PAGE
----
Despite elucidation that the sharing of resources under the college cluster scheme will be voluntary, private managements still retain apprehensions about it.
The constitution of the governing body is such that all stakeholders are adequately represented in it and decision making is made largely through consensus. When there is division, decisions require two third majority
The Kerala State Higher Education Council (HEC) is trying to develop its clusters of colleges scheme, as a model for decentralised administration in higher education across the country. The revised scheme, which was finalised after including the feedback from various quarters, envisages equal status to all partnering colleges.
A section of the stakeholders had feared that the earlier concept of cluster around a lead college would give only a subordinate role to other partnering colleges. An important clarification that has been made in the final report is that membership in the cluster would be voluntary.
Stating that HEC has no intention whatsoever to coerce colleges to join the cluster, be it government or aided colleges, Thomas Joseph, Member Secretary, HEC, told The Hindu EducationPlus that the clusters would be constituted by colleges in the neighbourhood, which voluntarily agree to come together by progressively sharing their resources and conducting common programmes. “The objective will be to enhance access to and quality of education,” he said.
However, individual colleges will retain their freedom to take decisions on the extent and pace at which resources would be shared and common programmes organised. The report stated that the colleges in the cluster will have a dual identity. Besides their present identity as individual institutions, they will also acquire a new identity as partners in the cluster.
Despite such assurances from HEC, the Kerala Private College Managements Association apprehend that the governing body envisaged in the scheme of cluster of colleges is designed to take over the administration of the private colleges indirectly.
Mathew Maleparambil, general secretary of the association, observed that by the scheme of cluster of colleges, the government and HEC visualise an authority in name and style of the governing body of private colleges to be imposed over the managers and principals of member colleges of the association.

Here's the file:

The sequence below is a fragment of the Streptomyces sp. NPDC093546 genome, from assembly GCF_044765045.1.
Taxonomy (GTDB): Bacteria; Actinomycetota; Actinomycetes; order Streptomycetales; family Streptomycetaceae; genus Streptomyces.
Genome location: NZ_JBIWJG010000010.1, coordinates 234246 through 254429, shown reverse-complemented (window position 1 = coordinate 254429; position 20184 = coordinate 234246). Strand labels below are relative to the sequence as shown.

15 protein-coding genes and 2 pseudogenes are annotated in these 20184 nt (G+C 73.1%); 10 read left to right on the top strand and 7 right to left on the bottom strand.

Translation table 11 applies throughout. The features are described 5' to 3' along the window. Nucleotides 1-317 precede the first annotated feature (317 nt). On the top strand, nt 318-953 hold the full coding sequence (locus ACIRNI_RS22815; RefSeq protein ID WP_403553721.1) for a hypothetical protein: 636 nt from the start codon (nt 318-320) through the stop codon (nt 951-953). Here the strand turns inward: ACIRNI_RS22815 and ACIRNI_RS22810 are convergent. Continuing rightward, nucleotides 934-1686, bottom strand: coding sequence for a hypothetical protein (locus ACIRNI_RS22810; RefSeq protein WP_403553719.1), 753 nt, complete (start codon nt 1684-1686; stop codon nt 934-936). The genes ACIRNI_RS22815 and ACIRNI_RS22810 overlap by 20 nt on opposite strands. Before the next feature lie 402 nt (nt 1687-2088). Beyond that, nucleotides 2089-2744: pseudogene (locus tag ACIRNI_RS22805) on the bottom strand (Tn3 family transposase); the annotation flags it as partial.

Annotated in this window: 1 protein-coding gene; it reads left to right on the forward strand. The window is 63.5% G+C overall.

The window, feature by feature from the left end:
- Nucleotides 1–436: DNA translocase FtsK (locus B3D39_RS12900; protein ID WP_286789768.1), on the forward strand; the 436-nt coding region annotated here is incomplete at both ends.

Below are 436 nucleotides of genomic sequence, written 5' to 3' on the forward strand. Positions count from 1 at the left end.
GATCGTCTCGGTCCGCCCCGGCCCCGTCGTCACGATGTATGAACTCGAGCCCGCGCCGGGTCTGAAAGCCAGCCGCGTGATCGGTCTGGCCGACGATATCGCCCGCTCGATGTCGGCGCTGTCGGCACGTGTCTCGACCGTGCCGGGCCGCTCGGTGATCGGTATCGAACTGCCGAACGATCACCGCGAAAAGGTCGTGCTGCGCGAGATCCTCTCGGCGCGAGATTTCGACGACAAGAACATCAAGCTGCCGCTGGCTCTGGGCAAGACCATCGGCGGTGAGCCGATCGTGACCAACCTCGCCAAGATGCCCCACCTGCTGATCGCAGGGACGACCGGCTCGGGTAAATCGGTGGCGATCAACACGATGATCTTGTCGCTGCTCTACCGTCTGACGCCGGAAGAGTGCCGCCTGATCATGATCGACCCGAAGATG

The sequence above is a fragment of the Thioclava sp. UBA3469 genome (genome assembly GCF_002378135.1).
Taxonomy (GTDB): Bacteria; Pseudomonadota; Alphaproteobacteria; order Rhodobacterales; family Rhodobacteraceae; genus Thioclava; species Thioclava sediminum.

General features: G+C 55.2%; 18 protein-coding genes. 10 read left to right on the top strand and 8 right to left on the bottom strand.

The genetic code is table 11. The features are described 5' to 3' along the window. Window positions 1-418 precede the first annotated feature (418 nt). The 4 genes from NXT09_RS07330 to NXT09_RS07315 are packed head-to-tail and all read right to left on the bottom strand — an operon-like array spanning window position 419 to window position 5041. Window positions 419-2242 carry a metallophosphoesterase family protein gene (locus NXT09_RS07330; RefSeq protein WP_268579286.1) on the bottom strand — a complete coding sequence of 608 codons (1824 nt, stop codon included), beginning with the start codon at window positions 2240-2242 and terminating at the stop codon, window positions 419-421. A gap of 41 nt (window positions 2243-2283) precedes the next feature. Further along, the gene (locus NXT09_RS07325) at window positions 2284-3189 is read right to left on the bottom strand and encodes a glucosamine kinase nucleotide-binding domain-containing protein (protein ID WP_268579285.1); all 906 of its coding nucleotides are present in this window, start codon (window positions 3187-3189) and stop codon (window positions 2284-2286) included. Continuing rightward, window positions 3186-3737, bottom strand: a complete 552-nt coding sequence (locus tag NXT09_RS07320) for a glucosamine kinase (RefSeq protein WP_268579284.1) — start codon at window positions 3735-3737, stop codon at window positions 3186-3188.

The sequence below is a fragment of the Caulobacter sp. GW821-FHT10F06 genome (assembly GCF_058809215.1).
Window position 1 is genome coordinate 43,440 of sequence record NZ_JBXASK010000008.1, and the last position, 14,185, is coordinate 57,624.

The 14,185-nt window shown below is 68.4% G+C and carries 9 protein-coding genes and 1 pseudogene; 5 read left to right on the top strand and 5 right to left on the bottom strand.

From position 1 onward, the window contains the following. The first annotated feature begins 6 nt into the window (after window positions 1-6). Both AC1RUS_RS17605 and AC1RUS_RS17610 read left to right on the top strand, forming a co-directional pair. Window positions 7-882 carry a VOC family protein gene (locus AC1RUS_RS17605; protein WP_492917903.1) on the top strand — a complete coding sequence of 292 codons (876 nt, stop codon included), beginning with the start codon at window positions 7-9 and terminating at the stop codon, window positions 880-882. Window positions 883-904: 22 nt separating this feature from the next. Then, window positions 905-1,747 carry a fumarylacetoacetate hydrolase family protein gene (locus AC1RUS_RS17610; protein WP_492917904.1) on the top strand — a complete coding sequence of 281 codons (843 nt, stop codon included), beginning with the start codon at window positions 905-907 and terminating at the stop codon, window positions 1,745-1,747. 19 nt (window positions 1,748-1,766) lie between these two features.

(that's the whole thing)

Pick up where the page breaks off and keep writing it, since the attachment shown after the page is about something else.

“This amounts to an extraneous authority above the de jure authority. Moreover, it will result in two authorities functioning in a college, which is not at all acceptable,” he said in a letter sent to HEC.
Countering the argument raised by the managements, Prof. Joseph said that the governing body of the cluster will be competent to take decisions only in regard to the cluster programmes.
“The constitution of the governing body is such that all stakeholders are adequately represented in it and decision making is made largely through consensus. When there is division, decisions require two third majority. Moreover, the system of rotation has been provided to ensure sharing of responsibilities among the partnering colleges within the cluster. These provisions have been incorporated to ensure the smooth functioning of the cluster,” he said.
The clusters would have no authority, except the authority mutually agreed upon and conferred by the partnering colleges. Decisions on setting up common facilities and running common programmes will be taken by the governing body through mutual agreement among the partnering colleges. Extraneous powers will have no right to interfere in the decision making process.
Managements had also feared that the cluster scheme would intrude into the financial administration of colleges. They had made it clear that no external agency would be allowed to interfere in the financial administration of individual colleges.
But the report on the scheme of clusters of colleges has already made it clear that the funds of the cluster will include all funds raised by the cluster, funds received from funding agencies such as the University Grants Commission and the government and contributions made by philanthropic agencies.
Obviously, the overhead expenditure of the clusters could be met from such funds. There will of course be no mixing of the funds received by individual colleges within the cluster and the funds received by the cluster as such. These will be administered separately, the former by individual colleges themselves and the latter by the governing and executive bodies of the clusters, said the report.
Prof. Joseph said that there was no contradiction between the programme of action in the report which states that seven clusters would be set up over the next three years and the decision of HEC to set up only three clusters this year.
“The council hopes to set up all the proposed clusters during the next three years, for which it would seek the co-operation of aided college managements,” he said.
HEC is also taking the initiative in regard to setting up of clusters on the strength of its statutory rights and responsibilities. The government has also recognised the role of the council as the nodal agency for setting up clusters of colleges.
Further steps would be taken to incorporate the scheme in the statutes of the universities, so that there would be no ambiguity about the legal status of the clusters of colleges within the existing affiliating system, Prof. Joseph said.